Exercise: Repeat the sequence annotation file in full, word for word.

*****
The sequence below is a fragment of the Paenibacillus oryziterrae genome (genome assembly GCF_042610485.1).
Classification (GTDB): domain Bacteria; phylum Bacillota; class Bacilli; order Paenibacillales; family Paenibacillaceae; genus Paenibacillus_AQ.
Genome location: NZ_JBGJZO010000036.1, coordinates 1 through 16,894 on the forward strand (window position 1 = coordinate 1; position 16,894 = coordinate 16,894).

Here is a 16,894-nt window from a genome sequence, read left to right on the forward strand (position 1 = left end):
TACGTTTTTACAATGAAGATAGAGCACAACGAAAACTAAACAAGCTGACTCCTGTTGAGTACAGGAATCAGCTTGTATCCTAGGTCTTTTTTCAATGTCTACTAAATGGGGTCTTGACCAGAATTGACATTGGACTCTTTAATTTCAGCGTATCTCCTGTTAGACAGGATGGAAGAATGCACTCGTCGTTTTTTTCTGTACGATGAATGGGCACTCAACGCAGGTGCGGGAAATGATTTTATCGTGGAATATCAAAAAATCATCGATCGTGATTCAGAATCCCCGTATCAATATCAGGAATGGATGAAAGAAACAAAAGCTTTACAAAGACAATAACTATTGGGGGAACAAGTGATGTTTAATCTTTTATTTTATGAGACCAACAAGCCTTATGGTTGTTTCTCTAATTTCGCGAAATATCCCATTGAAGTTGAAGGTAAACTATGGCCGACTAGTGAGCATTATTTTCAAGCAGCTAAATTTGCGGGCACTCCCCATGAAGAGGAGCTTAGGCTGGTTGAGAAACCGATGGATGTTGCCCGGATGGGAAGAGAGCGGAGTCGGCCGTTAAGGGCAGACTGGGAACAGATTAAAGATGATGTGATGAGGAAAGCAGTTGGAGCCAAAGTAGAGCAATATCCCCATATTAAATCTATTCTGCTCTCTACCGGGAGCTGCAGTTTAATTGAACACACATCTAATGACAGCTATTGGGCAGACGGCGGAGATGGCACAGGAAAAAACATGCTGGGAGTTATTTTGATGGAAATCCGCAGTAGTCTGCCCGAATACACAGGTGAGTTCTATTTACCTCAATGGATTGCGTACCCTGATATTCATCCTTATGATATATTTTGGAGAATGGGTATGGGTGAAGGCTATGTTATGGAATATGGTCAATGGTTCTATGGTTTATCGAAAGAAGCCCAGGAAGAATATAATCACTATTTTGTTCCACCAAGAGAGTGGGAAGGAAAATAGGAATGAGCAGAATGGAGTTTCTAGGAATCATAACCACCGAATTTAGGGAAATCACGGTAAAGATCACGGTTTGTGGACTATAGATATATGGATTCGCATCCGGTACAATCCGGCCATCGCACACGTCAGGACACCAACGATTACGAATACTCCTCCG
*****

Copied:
The sequence below is a fragment of the Paenibacillus oryziterrae genome (genome assembly GCF_042610485.1).
Classification (GTDB): domain Bacteria; phylum Bacillota; class Bacilli; order Paenibacillales; family Paenibacillaceae; genus Paenibacillus_AQ.
Genome location: NZ_JBGJZO010000036.1, coordinates 1 through 16,894 on the forward strand (window position 1 = coordinate 1; position 16,894 = coordinate 16,894).

Here is a 16,894-nt window from a genome sequence, read left to right on the forward strand (position 1 = left end):
TACGTTTTTACAATGAAGATAGAGCACAACGAAAACTAAACAAGCTGACTCCTGTTGAGTACAGGAATCAGCTTGTATCCTAGGTCTTTTTTCAATGTCTACTAAATGGGGTCTTGACCAGAATTGACATTGGACTCTTTAATTTCAGCGTATCTCCTGTTAGACAGGATGGAAGAATGCACTCGTCGTTTTTTTCTGTACGATGAATGGGCACTCAACGCAGGTGCGGGAAATGATTTTATCGTGGAATATCAAAAAATCATCGATCGTGATTCAGAATCCCCGTATCAATATCAGGAATGGATGAAAGAAACAAAAGCTTTACAAAGACAATAACTATTGGGGGAACAAGTGATGTTTAATCTTTTATTTTATGAGACCAACAAGCCTTATGGTTGTTTCTCTAATTTCGCGAAATATCCCATTGAAGTTGAAGGTAAACTATGGCCGACTAGTGAGCATTATTTTCAAGCAGCTAAATTTGCGGGCACTCCCCATGAAGAGGAGCTTAGGCTGGTTGAGAAACCGATGGATGTTGCCCGGATGGGAAGAGAGCGGAGTCGGCCGTTAAGGGCAGACTGGGAACAGATTAAAGATGATGTGATGAGGAAAGCAGTTGGAGCCAAAGTAGAGCAATATCCCCATATTAAATCTATTCTGCTCTCTACCGGGAGCTGCAGTTTAATTGAACACACATCTAATGACAGCTATTGGGCAGACGGCGGAGATGGCACAGGAAAAAACATGCTGGGAGTTATTTTGATGGAAATCCGCAGTAGTCTGCCCGAATACACAGGTGAGTTCTATTTACCTCAATGGATTGCGTACCCTGATATTCATCCTTATGATATATTTTGGAGAATGGGTATGGGTGAAGGCTATGTTATGGAATATGGTCAATGGTTCTATGGTTTATCGAAAGAAGCCCAGGAAGAATATAATCACTATTTTGTTCCACCAAGAGAGTGGGAAGGAAAATAGGAATGAGCAGAATGGAGTTTCTAGGAATCATAACCACCGAATTTAGGGAAATCACGGTAAAGATCACGGTTTGTGGACTATAGATATATGGATTCGCATCCGGTACAATCCGGCCATCGCACACGTCAGGACACCAACGATTACGAATACTCCTCCG